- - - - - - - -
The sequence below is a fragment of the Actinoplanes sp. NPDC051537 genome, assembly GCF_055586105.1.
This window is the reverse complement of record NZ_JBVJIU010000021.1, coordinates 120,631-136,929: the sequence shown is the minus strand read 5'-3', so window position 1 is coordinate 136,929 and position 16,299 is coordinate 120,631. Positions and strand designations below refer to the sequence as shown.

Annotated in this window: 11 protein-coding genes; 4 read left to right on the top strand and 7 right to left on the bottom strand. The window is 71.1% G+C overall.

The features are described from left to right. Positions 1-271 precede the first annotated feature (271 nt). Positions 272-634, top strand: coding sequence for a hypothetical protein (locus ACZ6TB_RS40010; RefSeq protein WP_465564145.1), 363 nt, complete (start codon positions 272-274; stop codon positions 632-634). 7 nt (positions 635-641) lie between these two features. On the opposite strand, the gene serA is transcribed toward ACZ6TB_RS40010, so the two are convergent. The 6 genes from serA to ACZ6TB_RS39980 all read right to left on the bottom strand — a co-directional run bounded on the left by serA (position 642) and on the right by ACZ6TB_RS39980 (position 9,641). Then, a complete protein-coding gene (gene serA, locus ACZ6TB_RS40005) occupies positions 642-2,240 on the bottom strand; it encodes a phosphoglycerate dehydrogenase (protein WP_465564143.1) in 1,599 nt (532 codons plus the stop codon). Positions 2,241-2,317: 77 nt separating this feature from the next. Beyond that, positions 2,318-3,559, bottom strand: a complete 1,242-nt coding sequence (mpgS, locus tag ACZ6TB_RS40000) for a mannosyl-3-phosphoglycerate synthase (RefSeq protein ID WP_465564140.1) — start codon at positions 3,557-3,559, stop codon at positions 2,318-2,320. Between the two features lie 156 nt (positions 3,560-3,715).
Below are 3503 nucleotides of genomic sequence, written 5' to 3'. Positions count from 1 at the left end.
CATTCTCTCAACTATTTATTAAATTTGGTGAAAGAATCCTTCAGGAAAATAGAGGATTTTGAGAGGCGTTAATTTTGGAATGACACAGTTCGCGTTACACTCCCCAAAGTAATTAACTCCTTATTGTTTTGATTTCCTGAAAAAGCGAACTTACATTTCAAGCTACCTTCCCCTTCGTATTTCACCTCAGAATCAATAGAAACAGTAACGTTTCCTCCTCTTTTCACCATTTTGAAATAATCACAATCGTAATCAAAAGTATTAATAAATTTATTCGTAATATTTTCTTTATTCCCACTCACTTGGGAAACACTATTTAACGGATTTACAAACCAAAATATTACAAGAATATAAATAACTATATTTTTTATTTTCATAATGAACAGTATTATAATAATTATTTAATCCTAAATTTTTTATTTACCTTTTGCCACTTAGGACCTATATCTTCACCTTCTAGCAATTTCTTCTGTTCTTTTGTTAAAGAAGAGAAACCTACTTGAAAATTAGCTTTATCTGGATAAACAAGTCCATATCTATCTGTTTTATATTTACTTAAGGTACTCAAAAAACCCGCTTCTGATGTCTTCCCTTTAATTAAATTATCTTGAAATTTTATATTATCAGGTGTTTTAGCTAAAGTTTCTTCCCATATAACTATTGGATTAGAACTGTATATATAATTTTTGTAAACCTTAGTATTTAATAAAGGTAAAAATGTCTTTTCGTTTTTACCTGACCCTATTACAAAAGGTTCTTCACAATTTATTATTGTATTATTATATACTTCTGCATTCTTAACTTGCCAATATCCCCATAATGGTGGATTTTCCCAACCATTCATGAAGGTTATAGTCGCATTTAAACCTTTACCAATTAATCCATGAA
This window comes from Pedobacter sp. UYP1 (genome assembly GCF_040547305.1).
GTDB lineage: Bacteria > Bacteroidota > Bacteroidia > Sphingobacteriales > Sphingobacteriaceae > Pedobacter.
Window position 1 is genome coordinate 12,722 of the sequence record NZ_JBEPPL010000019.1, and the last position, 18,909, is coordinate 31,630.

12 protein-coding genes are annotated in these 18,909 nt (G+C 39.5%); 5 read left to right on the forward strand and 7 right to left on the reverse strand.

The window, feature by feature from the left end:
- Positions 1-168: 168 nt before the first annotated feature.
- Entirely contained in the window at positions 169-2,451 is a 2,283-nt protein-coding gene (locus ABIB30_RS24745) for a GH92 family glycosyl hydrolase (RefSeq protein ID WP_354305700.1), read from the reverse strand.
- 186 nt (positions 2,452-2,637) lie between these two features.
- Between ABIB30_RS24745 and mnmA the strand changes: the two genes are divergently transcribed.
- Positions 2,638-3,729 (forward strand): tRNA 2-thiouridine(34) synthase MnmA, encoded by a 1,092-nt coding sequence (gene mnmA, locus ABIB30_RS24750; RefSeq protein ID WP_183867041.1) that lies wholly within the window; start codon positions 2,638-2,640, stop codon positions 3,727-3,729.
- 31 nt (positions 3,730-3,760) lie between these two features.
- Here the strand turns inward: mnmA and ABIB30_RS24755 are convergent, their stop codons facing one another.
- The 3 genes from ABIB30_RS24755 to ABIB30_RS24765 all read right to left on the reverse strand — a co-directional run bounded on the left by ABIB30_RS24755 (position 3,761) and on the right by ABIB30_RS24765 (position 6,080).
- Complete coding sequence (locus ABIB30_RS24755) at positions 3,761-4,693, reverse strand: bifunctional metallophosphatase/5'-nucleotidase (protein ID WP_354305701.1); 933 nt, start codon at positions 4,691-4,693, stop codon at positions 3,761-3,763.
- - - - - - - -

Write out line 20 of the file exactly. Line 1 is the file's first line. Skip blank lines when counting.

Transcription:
- Complete coding sequence (locus ABIB30_RS24755) at positions 3,761-4,693, reverse strand: bifunctional metallophosphatase/5'-nucleotidase (protein ID WP_354305701.1); 933 nt, start codon at positions 4,691-4,693, stop codon at positions 3,761-3,763.